Conditions + Treatments

Cloacal Exstrophy

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What is cloacal exstrophy?

In cloacal exstrophy, a portion of the large intestine lies outside of the body, and on either side of it — and connected to it — are the two halves of the bladder. In boys, the penis is usually flat and short, with the exposed inner surface of the urethra on top. The penis is sometimes split into a right and left half. In girls, the clitoris is split and there may be one or two vaginal openings. Cloacal exstrophy is a very rare birth defect, affecting 1 in every 250,000 births.

Although cloacal exstrophy is a serious condition and requires a series of operations, the long-term outcome is good for many children.

How we care for cloacal exstrophy

Boston Children's Hospital clinicians have extensive experience in repairing cloacal exstrophy and supporting you and your baby throughout the process. 
 
Cloacal exstrophy is corrected through a series of operations coordinated by care teams from several areas. First, the Colorectal and Pelvic Malformation Center works with the Department of Surgery to coordinate the initial surgical repair as well as follow-up and reconstructive needs. Following surgery, your child will meet with our Urology team, who will help address any long-term concerns. 

What are the signs of cloacal exstrophy?

In cloacal exstrophy, a baby’s bladder is open in the front and the inner surface is exposed on the lower surface of the abdominal wall. The exposed bladder appears as a right and left half, with the large intestine exposed and connected in the middle. This abnormal connection of the intestine and the bladder allows mixing of stool and urine.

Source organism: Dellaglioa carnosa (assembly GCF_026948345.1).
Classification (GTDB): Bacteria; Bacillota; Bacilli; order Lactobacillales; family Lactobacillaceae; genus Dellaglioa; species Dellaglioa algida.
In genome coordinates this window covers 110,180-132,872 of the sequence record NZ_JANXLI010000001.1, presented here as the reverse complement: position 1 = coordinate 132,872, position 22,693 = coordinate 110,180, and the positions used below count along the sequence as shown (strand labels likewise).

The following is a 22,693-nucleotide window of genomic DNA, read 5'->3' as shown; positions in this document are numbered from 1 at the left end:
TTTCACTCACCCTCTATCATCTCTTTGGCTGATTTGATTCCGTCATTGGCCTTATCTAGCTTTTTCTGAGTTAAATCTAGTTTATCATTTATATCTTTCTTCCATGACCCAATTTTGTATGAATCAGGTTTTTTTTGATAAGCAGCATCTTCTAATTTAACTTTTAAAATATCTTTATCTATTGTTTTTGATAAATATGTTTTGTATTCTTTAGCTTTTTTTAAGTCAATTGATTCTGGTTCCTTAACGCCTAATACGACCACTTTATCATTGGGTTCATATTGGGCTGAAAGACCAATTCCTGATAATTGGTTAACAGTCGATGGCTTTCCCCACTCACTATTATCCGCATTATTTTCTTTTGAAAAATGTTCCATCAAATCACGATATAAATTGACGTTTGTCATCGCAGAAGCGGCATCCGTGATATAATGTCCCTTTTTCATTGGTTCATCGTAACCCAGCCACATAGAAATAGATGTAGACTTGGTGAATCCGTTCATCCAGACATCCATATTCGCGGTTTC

Cloaca exstrophy can occur as part of OEIS syndrome, which includes an omphalocele, extrophy, imperforate anus and spinal defects. In an omphalocele, some of the abdominal organs protrude through an opening in the lower abdominal wall muscles in the area of the umbilical cord. A translucent membrane covers the protruding organs. The omphalocele may be small, with only a portion of the intestine protruding, or large, with most of the abdominal organs (including intestine, liver and spleen) protruding outside of the body.

In an imperforate anus, the anus has not been formed, and the colon connects to the bladder. Sometimes intestine is also present behind the bladder that is not in continuity. Spinal defects may either be major or minor. Many times, children born with cloacal exstrophy are also born with varying degrees of spina bifida.

What causes cloacal exstrophy?

The cause of cloacal exstrophy is unknown. It does not appear that any medications or activities of the expectant parents have any impact on the development of cloacal exstrophy. Based on our current knowledge, it is very unlikely that this condition can be prevented.

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